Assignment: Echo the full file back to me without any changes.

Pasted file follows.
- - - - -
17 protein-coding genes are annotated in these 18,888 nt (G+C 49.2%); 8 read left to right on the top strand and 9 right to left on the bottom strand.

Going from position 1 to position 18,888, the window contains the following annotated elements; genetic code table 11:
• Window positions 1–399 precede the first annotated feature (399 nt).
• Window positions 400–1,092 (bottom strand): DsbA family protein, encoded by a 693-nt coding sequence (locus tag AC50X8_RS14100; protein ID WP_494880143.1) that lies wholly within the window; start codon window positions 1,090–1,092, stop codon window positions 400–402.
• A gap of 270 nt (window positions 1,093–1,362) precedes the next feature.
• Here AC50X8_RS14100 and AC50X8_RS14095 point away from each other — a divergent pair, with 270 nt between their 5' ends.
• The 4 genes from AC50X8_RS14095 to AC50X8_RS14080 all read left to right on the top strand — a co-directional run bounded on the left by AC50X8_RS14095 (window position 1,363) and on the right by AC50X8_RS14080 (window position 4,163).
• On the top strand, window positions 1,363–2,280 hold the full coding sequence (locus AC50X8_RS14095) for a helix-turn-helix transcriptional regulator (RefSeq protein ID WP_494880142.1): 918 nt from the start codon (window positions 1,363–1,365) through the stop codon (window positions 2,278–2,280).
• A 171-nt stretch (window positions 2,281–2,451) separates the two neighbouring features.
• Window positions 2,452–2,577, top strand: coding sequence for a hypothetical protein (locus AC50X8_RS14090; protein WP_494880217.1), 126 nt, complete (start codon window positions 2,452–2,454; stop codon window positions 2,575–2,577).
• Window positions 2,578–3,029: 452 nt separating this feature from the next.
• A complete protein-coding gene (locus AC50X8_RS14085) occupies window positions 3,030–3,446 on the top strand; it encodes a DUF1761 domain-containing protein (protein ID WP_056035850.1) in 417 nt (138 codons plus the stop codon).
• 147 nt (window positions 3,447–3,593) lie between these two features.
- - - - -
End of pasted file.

17 protein-coding genes are annotated in these 18,888 nt (G+C 49.2%); 8 read left to right on the top strand and 9 right to left on the bottom strand.

Going from position 1 to position 18,888, the window contains the following annotated elements; genetic code table 11:
• Window positions 1–399 precede the first annotated feature (399 nt).
• Window positions 400–1,092 (bottom strand): DsbA family protein, encoded by a 693-nt coding sequence (locus tag AC50X8_RS14100; protein ID WP_494880143.1) that lies wholly within the window; start codon window positions 1,090–1,092, stop codon window positions 400–402.
• A gap of 270 nt (window positions 1,093–1,362) precedes the next feature.
• Here AC50X8_RS14100 and AC50X8_RS14095 point away from each other — a divergent pair, with 270 nt between their 5' ends.
• The 4 genes from AC50X8_RS14095 to AC50X8_RS14080 all read left to right on the top strand — a co-directional run bounded on the left by AC50X8_RS14095 (window position 1,363) and on the right by AC50X8_RS14080 (window position 4,163).
• On the top strand, window positions 1,363–2,280 hold the full coding sequence (locus AC50X8_RS14095) for a helix-turn-helix transcriptional regulator (RefSeq protein ID WP_494880142.1): 918 nt from the start codon (window positions 1,363–1,365) through the stop codon (window positions 2,278–2,280).
• A 171-nt stretch (window positions 2,281–2,451) separates the two neighbouring features.
• Window positions 2,452–2,577, top strand: coding sequence for a hypothetical protein (locus AC50X8_RS14090; protein WP_494880217.1), 126 nt, complete (start codon window positions 2,452–2,454; stop codon window positions 2,575–2,577).
• Window positions 2,578–3,029: 452 nt separating this feature from the next.
• A complete protein-coding gene (locus AC50X8_RS14085) occupies window positions 3,030–3,446 on the top strand; it encodes a DUF1761 domain-containing protein (protein ID WP_056035850.1) in 417 nt (138 codons plus the stop codon).
• 147 nt (window positions 3,447–3,593) lie between these two features.